These two combinations pose the same problem to me. On the left, the tie appears to have pindots, but the dots really create small squares that are basically the same size as the gingham pattern on the shirt. On the right, it looks like a grenadine. Like the tie on the left, the tie doesn't technically have a square pattern, but, visually, the weave effectively creates a small square pattern that mimics the pattern in the shirt.
I can see why when grabbing these ties, one could think that they don't have matching patterns with the shirts. Hell, the tie on the right is a solid. However, the visual effect of each just doesn't work for me with the shirts.
I agree with the comments for the pic on the right. However, Holdfast's combination is masterful. If I had this shirt and tie in my closet, I might not have paired them for the same reasons you mentioned above.
I looked at this for a while and kept saying to myself "this shouldn't work". But it does and it does so very well.
The problem with Kevin's look becomes really apparent in black-and-white:
The shirt and suit blend together, and the tie is lighter than the shirt.
Originally Posted by Nonchalant
V V- While your point regarding the similarity in tone of the subject's shirt and suit may be valid, I don't believe your method of substantiating it is applicable for two reasons. Firstly, I'm not aware that anyone's color blindness is so extreme that they see in black and white and secondly reducing any two adjacent colors to black and white can result in matching shades of gray depending on the hues and saturation. One could easily post a picture in color of a red rose on green grass that in black and white would appear as two identical shades of gray. Point taken... but process not so much.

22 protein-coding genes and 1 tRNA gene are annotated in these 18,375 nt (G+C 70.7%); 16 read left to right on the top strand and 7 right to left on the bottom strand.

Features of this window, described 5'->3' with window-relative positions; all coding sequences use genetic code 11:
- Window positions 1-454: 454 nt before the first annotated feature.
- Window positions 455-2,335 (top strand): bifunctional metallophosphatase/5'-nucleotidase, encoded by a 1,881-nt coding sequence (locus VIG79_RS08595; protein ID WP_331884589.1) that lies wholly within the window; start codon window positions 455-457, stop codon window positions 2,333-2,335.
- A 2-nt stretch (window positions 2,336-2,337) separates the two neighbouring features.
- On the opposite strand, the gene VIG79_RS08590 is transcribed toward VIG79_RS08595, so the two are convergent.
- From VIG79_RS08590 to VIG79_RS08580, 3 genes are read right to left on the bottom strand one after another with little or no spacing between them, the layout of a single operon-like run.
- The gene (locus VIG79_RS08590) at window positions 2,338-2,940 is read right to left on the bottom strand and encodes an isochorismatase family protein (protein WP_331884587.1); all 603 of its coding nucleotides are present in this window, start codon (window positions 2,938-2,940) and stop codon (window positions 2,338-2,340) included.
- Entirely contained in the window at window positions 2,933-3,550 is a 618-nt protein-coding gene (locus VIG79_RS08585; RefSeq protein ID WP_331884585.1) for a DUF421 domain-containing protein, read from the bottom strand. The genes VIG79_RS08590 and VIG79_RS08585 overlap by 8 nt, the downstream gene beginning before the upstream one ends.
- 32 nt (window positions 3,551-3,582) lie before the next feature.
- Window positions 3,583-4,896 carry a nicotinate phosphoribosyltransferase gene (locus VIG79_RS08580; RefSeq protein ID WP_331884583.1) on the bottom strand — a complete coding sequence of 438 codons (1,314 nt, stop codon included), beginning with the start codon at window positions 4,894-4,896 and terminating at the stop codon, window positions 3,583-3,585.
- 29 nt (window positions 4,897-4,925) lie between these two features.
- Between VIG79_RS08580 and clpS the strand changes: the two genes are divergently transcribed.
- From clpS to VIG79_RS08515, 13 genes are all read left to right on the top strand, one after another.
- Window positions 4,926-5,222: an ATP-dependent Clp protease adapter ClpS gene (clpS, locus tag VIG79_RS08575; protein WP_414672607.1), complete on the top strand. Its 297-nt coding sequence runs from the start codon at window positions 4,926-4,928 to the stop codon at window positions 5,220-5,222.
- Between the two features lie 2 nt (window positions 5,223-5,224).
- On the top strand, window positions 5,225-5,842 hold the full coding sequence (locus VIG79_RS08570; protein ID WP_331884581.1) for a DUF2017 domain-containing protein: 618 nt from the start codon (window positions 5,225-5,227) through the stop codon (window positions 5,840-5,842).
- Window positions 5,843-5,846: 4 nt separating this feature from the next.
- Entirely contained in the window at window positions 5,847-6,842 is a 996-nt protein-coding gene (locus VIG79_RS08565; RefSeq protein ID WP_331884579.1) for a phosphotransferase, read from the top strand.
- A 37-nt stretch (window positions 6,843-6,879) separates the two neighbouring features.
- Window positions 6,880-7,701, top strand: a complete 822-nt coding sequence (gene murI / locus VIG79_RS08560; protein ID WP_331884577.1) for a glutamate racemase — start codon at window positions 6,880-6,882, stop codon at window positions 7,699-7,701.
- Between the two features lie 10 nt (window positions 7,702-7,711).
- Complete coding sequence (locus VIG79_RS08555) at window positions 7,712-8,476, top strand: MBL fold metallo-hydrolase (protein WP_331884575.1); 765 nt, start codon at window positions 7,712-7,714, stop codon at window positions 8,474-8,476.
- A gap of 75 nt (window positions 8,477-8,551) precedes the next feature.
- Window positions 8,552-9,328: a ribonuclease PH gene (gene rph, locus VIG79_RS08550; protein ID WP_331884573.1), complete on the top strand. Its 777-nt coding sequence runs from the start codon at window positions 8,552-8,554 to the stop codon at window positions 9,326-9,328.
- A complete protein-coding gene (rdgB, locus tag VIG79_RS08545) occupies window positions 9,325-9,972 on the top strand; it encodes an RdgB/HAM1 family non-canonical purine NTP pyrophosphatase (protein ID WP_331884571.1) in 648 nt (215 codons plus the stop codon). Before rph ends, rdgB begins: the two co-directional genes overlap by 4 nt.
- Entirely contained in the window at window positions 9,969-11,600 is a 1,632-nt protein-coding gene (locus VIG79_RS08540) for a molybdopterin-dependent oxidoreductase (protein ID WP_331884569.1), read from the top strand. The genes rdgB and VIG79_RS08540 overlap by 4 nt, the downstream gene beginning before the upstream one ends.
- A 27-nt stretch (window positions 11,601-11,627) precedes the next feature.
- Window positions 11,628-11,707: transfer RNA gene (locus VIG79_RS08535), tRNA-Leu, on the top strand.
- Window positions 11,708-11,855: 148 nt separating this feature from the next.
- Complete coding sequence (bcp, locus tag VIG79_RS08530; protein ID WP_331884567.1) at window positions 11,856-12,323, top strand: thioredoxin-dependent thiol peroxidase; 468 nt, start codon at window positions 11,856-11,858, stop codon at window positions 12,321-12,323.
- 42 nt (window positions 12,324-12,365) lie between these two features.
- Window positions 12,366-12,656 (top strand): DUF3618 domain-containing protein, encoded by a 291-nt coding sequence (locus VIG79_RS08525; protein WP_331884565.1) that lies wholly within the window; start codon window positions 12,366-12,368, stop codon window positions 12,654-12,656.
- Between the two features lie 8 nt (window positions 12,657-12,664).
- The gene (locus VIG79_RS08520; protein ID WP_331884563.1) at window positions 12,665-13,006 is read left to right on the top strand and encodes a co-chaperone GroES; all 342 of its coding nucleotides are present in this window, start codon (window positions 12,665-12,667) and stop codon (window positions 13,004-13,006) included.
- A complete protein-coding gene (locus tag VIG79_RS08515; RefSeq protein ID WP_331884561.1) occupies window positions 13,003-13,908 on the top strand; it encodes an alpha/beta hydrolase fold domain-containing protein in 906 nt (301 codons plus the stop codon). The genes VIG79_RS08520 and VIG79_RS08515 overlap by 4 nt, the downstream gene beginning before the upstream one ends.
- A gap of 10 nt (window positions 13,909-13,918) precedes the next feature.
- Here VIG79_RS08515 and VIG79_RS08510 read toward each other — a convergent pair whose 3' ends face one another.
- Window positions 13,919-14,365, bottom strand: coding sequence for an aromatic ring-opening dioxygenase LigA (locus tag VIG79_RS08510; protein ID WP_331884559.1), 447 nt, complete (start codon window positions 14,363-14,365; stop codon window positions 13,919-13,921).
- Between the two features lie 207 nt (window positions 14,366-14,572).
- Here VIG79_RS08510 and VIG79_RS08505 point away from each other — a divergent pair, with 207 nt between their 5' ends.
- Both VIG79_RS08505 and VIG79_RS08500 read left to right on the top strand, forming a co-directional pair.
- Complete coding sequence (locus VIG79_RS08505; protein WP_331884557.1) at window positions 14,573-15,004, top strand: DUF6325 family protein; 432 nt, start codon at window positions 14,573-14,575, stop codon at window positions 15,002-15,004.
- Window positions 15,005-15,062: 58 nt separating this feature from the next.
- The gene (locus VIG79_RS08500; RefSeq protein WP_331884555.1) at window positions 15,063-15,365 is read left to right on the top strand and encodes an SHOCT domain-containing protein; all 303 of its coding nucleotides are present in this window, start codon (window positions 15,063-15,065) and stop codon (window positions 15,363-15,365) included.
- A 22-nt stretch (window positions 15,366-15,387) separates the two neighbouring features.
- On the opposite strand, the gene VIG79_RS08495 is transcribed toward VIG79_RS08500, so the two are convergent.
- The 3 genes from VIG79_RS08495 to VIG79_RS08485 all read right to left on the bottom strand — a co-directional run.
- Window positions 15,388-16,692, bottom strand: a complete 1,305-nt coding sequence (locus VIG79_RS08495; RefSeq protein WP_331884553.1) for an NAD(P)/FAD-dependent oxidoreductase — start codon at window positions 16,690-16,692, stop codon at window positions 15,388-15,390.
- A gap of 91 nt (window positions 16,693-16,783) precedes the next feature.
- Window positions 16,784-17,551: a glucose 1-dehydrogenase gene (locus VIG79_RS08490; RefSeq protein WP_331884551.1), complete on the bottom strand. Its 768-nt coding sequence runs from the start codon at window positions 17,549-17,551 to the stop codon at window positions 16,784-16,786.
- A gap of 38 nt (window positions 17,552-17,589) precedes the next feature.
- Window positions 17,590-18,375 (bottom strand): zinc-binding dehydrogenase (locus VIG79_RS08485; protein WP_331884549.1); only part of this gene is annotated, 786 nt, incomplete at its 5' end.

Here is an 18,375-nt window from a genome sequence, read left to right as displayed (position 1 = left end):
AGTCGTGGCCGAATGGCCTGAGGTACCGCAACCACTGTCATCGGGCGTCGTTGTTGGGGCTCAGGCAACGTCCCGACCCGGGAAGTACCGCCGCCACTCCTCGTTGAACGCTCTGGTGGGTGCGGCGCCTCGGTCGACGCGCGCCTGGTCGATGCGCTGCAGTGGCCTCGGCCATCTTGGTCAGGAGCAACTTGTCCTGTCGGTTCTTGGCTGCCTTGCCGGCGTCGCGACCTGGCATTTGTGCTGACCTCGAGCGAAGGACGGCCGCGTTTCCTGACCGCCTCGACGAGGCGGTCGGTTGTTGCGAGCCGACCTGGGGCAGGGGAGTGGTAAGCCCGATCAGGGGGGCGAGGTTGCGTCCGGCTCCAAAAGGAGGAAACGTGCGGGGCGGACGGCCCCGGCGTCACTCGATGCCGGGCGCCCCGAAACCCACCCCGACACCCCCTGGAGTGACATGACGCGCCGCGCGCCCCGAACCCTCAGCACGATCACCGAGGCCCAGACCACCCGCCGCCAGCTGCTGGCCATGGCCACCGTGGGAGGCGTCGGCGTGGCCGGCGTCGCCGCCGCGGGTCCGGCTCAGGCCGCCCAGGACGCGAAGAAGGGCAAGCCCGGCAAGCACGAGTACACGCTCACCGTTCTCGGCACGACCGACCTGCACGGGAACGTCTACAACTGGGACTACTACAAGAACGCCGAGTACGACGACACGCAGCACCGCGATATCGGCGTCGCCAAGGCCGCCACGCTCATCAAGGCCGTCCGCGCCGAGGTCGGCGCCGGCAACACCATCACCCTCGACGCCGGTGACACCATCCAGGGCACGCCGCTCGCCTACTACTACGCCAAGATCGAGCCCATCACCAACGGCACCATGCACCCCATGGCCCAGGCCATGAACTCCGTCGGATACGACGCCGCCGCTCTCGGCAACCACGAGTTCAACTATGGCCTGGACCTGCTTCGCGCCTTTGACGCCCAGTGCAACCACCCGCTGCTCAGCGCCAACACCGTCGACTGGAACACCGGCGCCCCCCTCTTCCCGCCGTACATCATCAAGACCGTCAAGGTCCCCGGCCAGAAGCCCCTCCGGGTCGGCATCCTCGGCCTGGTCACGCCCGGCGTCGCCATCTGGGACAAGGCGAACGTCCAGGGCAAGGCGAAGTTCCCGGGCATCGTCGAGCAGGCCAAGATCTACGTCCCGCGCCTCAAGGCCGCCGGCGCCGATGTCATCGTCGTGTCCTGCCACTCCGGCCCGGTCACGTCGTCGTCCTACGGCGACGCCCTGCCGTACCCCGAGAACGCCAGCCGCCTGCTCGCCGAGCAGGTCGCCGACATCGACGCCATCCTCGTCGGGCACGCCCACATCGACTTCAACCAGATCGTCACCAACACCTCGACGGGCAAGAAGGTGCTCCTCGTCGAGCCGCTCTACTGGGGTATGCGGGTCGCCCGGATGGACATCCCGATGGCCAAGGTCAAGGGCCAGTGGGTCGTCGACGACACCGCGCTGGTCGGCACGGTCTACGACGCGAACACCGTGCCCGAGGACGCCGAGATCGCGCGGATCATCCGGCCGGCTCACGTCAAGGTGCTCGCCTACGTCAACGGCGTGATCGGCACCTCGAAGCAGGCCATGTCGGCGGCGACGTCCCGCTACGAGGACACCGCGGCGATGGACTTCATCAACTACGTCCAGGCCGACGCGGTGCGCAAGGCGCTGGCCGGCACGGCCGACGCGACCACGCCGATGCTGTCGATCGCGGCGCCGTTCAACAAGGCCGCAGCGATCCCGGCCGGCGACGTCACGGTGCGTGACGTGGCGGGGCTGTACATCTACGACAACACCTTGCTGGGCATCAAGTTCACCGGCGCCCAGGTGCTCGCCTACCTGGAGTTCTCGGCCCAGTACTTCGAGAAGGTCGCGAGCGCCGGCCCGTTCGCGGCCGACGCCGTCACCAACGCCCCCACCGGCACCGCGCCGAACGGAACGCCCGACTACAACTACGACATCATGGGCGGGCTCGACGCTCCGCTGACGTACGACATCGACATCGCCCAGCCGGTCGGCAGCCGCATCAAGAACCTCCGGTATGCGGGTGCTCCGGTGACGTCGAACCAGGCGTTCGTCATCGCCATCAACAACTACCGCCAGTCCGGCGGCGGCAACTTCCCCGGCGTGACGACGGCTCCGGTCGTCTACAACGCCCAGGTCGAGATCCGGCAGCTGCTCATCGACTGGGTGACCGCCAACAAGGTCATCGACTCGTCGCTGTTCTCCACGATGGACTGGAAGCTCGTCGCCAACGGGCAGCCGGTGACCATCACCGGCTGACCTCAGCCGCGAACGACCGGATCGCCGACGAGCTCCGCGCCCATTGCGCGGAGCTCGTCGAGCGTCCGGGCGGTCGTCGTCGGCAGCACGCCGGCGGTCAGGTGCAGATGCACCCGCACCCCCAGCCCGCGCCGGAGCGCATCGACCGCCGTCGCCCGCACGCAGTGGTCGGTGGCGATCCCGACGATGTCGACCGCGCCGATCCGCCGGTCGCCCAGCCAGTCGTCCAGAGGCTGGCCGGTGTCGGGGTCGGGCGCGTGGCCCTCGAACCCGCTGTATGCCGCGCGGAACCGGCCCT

Originally Posted by Van Veen
It's just a tool to help diagnose, something that I learned working in graphic design. It's not a hard-and-fast rule.
Van Veen is right. Graphic artists generally work in the (Hue, Saturation, Value) colorspace, not (Red, Green, Blue).
Converting to black-and-white means that colours with the same saturation appear the same. Van Veen was pointing out that the suit and shirt have the same saturation; in a 'typical' look the saturation of the shirt is way less than the shirt and suit.
Color theory is worthy of a thread because its absolutely fundamental to graphic design and matching colors.
Love the jacket. I have been wanting to get a vibrant blue SC for a while. Did you pick it up here, in town, recently? Where?
You look like you can pull off a bow tie on regular basis. But this one is not the best choice for the blue jacket/blue shirt combination. try the same outfit with a larger pattern and darker color. It looks like a white tie with a light plaid pattern on it. If this was not a bow tie , but a traditional tie with a four in hand knot, would you have worn it with this fit?
Try the tie with a medium to light gray jacket and a white or off white shirt.
Your last few fits have looked really good. And deets on the jacket, please.
Thanks for the observations and suggestions With. I will definitely go for more contrast in the tie next time around. Unfortunately, it (contrast) is something I naturally shy away from for fear of being too bold. But my few posts here have made me understand it's a different issue. As for the coat... yes it is a local acquisition. Nick Lopez made if for me earlier this Spring. It is a wool/cashmere blend in a hopsack weave that makes a good year-round jacket here in Houston. Wears beautifully with little wrinkling, etc. I've been very pleased with it.